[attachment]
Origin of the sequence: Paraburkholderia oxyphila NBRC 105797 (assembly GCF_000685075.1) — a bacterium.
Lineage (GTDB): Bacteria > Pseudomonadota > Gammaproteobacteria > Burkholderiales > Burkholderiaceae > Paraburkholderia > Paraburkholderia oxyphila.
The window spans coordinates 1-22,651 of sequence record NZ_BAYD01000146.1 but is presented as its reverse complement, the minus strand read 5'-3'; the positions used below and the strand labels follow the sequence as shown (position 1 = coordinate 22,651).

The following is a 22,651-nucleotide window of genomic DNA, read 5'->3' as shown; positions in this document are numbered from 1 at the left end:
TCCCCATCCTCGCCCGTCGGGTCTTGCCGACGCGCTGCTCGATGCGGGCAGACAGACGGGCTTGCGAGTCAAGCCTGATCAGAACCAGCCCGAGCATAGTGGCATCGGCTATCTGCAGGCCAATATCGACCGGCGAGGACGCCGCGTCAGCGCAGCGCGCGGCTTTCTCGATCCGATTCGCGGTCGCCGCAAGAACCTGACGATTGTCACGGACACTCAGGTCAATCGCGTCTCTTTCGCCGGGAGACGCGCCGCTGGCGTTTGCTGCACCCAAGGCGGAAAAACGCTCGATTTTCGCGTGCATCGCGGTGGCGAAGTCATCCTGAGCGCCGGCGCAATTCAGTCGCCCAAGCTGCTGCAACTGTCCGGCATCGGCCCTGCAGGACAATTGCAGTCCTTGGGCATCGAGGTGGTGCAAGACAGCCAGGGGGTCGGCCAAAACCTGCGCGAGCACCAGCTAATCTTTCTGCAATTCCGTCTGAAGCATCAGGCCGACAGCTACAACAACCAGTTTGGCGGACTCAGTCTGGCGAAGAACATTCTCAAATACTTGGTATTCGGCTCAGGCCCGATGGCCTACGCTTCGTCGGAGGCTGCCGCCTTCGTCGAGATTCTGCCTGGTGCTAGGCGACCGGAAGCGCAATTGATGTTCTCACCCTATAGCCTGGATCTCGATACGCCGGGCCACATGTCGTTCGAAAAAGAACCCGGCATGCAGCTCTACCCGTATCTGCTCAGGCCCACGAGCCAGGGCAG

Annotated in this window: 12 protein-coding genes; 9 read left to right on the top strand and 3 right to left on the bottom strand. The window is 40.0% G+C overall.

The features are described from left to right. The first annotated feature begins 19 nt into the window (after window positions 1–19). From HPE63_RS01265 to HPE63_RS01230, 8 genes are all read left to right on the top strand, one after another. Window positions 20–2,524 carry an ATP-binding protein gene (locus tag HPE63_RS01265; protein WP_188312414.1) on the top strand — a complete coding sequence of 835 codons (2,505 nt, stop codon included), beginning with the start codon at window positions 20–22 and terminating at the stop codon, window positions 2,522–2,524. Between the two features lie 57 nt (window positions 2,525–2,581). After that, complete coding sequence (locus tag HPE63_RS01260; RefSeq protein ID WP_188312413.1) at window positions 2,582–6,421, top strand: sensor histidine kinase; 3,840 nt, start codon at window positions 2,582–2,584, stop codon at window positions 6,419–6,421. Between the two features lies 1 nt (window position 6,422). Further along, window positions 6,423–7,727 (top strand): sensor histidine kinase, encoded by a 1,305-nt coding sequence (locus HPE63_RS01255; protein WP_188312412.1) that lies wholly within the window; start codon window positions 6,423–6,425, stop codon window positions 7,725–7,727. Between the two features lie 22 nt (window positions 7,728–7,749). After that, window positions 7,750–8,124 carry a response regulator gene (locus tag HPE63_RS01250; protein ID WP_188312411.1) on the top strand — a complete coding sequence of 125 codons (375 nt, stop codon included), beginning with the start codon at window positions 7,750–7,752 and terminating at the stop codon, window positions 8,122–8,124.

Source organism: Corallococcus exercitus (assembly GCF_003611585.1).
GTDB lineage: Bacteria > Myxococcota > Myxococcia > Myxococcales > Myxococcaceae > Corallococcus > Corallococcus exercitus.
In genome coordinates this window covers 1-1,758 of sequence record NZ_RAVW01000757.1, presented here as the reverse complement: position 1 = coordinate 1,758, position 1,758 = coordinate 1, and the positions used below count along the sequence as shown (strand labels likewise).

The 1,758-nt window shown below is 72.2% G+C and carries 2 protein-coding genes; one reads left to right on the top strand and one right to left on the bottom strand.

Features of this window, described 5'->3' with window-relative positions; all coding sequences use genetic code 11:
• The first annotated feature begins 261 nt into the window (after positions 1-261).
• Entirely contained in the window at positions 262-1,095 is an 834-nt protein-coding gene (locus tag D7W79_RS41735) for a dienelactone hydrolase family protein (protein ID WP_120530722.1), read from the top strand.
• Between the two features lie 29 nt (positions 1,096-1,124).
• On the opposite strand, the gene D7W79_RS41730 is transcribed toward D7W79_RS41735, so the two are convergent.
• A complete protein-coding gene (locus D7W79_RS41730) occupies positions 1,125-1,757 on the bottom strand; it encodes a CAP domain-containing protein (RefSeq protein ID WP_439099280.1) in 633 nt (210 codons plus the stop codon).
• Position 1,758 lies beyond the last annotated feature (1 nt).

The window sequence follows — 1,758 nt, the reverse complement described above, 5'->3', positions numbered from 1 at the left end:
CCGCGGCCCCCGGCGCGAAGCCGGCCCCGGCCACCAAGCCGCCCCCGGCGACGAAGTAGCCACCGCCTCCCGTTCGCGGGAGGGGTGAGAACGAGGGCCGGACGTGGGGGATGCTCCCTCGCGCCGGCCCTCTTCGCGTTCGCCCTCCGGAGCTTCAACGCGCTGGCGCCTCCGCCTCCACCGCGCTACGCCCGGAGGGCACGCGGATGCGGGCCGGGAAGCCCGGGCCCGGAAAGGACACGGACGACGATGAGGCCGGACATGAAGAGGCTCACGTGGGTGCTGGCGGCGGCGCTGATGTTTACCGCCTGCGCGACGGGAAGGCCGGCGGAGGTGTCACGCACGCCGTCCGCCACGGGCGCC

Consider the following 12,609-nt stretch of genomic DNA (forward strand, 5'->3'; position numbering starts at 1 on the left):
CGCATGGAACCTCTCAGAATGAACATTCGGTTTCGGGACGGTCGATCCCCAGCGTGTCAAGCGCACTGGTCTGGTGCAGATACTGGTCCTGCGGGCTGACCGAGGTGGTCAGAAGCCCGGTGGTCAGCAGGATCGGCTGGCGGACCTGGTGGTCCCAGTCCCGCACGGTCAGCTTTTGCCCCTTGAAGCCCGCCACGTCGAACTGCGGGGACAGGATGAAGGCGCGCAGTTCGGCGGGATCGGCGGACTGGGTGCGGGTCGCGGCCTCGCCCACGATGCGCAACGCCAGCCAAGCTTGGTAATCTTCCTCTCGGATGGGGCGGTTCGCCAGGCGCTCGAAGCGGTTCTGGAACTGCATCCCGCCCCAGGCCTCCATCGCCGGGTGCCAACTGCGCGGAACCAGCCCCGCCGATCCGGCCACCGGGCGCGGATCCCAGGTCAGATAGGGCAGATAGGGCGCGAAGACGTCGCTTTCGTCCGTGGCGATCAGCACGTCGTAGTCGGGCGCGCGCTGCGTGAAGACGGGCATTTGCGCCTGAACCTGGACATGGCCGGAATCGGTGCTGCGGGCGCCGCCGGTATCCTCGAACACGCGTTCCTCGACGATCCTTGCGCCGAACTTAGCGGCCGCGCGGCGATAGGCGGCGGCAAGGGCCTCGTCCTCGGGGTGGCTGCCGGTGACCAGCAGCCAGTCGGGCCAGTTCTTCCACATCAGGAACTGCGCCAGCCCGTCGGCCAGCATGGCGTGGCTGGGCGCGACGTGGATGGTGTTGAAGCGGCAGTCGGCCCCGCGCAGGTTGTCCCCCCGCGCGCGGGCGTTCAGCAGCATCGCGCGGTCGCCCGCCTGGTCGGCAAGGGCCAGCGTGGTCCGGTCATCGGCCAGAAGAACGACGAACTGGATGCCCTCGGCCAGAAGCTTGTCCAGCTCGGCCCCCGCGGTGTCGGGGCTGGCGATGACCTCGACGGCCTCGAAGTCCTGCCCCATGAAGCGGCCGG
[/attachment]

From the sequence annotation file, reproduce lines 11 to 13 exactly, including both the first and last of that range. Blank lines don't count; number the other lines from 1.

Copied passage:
The 1,758-nt window shown below is 72.2% G+C and carries 2 protein-coding genes; one reads left to right on the top strand and one right to left on the bottom strand.

Features of this window, described 5'->3' with window-relative positions; all coding sequences use genetic code 11:
• The first annotated feature begins 261 nt into the window (after positions 1-261).